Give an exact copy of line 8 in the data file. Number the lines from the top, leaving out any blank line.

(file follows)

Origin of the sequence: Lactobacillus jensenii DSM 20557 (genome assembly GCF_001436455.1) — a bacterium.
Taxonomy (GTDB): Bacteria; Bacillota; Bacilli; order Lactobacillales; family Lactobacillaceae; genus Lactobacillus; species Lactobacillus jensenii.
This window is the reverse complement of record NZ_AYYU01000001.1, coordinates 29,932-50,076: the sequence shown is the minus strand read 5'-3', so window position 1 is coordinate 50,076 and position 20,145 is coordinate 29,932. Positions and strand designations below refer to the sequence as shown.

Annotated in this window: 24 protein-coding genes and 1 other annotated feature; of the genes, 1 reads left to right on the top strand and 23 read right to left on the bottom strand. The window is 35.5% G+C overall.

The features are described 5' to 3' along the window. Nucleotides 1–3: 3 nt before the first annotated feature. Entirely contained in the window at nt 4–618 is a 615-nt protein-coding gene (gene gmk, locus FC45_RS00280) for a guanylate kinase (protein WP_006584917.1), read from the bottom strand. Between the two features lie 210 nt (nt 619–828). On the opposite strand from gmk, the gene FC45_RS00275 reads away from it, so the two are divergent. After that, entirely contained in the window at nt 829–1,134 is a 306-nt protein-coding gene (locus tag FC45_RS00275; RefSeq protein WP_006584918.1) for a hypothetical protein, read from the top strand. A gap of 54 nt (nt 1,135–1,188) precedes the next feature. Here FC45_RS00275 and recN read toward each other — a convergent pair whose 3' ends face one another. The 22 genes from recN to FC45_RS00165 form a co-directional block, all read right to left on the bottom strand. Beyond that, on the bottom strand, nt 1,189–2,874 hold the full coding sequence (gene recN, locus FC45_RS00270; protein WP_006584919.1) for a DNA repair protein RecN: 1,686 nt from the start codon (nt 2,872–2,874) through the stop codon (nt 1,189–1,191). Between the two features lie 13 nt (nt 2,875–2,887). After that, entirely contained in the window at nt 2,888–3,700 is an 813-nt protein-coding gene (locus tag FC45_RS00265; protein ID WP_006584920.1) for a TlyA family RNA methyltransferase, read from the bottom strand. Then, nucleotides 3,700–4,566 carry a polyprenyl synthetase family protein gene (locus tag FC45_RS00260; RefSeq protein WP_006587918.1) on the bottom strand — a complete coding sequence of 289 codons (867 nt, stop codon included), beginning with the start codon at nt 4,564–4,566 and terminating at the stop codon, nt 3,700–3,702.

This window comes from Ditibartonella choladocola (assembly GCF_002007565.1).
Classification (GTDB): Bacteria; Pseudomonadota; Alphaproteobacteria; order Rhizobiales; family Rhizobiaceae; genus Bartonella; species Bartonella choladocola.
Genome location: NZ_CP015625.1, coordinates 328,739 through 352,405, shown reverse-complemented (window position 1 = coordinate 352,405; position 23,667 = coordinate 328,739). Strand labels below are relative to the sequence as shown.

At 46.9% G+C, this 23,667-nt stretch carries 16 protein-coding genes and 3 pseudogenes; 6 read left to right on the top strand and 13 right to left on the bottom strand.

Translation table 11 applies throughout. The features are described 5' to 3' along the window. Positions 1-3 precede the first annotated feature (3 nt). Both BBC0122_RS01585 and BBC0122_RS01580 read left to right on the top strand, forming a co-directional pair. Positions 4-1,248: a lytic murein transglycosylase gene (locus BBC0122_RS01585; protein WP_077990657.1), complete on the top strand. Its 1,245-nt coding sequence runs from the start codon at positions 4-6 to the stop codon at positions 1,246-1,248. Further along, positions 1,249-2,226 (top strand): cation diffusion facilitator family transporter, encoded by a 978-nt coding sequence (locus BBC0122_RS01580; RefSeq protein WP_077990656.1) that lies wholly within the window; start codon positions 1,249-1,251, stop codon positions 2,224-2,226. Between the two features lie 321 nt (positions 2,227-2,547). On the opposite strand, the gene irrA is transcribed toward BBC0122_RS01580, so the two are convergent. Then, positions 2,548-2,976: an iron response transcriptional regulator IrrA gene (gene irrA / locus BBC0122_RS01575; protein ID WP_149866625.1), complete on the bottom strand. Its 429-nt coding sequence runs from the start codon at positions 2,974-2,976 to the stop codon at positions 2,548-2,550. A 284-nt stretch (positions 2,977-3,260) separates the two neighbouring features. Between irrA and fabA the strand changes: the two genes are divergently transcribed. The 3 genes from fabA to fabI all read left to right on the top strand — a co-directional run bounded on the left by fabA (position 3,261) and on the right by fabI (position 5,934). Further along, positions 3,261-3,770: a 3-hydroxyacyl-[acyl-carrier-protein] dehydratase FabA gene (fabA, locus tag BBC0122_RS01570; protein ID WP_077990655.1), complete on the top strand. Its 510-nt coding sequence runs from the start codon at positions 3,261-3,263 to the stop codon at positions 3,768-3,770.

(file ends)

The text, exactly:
Genome location: NZ_CP015625.1, coordinates 328,739 through 352,405, shown reverse-complemented (window position 1 = coordinate 352,405; position 23,667 = coordinate 328,739). Strand labels below are relative to the sequence as shown.